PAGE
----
By Karen Bong
KUCHING, April 26: Women lawmakers from Gabungan Parti Sarawak (GPS) spent an evening with the local media on Friday to share about the state ruling coalition’s stand on the Constitutional amendment bill.
Batang Sadong MP Datuk Nancy Shukri, Batang Lupar MP Dato Sri Rohani Abdul Karim and Samarahan MP Rubiah Wang were present for the rendezvous at a hotel here.
Mukah MP Datuk Hanifah Hajar Taib, who was also scheduled to join the event, was unable to attend due to an official duty.
Besides sharing on what ensued in the tabling of the Bill to amend Article 1(2) of the Federal Constitution in Parliament on April 9, they took the opportunity to strengthen ties with members of the media.
Touching on the bill, which was not passed for failing to garner two thirds of the votes in the Dewan Rakyat, Nancy said it should not be bulldozed just yet.
Commenting on the weaknesses that led the bill to be defeated, she said the draft could have been done intentionally or unintentionally to not favour Sabah and Sarawak due to different perspectives.
“This means more negotiations and discussions among the experts and stakeholders are needed to study this thoroughly and come out with a proper findings.
“GPS will not take the risk to vote for the bill first because we don’t want to be victims of circumstances which later many things can be denied or not complied to,” she explaine
She also made reference to the recent case on the relocation of the Registry of the High Court of Sabah and Sarawak from Kuching to Kota Kinabalu, which was done unconstitutionally.
On GPS being blamed for downgrading the Sarawak status due to the failure of the bill, Nancy rebutted the accusations and stressed that the special rights and autonomy of Sarawak were enshrined in the Federal Constitution.
“Did you realise that of all states in Malaysia, only Sarawak and Sabah, a chief minister leads the governance structure with Cabinet ministers?” she pointed out.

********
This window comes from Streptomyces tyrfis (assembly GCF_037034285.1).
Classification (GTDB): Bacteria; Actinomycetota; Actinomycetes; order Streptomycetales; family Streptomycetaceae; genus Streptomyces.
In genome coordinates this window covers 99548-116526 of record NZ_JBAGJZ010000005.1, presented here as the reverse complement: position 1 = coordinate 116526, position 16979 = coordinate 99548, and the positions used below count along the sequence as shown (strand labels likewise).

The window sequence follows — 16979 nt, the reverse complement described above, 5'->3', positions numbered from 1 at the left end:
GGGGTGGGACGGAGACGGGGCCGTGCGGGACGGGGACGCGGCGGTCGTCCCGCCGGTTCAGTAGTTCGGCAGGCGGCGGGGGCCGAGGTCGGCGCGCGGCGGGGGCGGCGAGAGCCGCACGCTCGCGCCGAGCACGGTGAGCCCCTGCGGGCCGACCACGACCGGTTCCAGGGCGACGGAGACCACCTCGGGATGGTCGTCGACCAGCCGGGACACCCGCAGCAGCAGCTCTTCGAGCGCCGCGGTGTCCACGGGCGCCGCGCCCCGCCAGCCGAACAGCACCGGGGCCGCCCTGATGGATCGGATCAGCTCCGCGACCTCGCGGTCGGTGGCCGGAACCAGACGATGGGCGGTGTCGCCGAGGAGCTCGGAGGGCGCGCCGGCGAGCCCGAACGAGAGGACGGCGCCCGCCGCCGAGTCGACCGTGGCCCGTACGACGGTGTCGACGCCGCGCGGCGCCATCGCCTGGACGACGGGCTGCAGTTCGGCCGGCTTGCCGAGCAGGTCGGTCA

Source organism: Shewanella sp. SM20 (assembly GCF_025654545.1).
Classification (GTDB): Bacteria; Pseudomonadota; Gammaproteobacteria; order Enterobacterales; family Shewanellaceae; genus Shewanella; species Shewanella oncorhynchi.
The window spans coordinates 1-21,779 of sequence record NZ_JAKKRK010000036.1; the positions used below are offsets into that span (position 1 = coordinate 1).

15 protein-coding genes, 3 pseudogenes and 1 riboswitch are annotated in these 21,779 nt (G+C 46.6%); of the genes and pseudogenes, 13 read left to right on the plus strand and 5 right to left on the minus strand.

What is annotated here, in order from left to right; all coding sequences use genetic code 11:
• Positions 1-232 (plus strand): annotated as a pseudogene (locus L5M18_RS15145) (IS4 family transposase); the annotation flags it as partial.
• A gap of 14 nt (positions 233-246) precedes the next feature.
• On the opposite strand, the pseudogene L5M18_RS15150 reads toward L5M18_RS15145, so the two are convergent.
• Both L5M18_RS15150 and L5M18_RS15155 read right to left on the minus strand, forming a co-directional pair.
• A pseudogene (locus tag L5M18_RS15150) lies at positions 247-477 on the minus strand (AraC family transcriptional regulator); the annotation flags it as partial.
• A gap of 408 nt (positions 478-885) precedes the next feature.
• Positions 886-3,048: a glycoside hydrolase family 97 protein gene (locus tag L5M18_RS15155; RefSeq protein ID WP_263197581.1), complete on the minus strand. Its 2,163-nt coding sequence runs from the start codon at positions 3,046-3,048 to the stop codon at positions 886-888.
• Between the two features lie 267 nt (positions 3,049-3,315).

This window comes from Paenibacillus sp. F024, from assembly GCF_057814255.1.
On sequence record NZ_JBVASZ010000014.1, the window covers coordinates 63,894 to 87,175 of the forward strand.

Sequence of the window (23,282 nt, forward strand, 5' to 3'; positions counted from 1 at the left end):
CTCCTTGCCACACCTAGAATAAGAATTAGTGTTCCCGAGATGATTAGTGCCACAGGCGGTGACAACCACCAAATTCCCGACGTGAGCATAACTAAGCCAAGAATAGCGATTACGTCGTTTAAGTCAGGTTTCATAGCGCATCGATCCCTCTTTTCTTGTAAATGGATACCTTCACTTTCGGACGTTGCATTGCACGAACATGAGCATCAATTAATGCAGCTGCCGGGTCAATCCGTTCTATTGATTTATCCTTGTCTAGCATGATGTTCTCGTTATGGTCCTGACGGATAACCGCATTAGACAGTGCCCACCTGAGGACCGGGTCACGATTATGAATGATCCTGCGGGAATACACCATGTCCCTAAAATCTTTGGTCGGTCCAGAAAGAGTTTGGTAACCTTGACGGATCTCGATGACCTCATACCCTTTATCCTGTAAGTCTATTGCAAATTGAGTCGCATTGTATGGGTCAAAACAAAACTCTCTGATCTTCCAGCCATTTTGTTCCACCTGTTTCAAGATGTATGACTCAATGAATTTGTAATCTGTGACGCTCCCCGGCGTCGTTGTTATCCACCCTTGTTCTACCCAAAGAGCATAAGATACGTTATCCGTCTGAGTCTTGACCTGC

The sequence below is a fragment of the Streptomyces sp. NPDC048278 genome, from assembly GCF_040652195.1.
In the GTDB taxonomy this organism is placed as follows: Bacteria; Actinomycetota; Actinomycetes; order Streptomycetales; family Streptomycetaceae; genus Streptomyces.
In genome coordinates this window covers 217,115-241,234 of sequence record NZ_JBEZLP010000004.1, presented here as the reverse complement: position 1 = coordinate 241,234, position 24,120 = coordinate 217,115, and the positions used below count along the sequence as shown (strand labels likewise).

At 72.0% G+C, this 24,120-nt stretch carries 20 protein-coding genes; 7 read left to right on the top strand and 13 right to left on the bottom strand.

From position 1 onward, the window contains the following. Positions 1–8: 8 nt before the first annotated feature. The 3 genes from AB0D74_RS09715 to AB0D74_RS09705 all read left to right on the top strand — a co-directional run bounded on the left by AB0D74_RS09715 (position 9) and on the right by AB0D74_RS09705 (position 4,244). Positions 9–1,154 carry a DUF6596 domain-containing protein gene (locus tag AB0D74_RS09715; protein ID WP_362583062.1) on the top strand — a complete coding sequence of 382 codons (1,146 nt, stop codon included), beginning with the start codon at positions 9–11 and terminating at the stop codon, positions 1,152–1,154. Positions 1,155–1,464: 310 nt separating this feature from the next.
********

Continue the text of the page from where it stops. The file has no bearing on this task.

She continued; “While Penang and Melaka have their respective chief ministers, they only have exco instead of a Cabinet. So don’t be fooled by claims that Sarawak status has been downgraded.”
Nancy added that eroded rights did not mean Sarawak have no more rights because they were already enshrined the Federal Constitution but it was more of a compliance issue.
“This is why we demanded for the words ‘Pursuant to Malaysia Agreement 1963 (MA63)’ in the amendment bill and that the IGC Report be read together so they have the force of law. Not just a piece of paper without details and definitions.”
Meanwhile, Rohani said GPS’ fight to restore what rightfully belonged to Sarawak has begun since Tok Nan’s (the late chief minister Pehin Sri Adenan Satem) time through talks on the devolution of power with Putrajaya.
For those who questioned why the state government did not proposed this in Parliament when Barisan Nasional (BN) was the ruling government, she said the state government doubted they will have the required two-thirds majority for the bill to pass.
“We have discussed about this for years in the past but we realised the possibility was not there or else it will failed like the proposed 2019 amendment bill. As such, we took the other way through negotiation of devolution of power,” she added.
Rubiah, who echoed the views of both Nancy and Rohani, stressed that all decisions must be taken in the best interests of Sarawak and her people.
“We only asked for negotiations to continue and for an in depth study of the whole matter by respecting and taking in Sarawak views before coming out with the bill to be tabled to make the amendments,” she said. — DayakDaily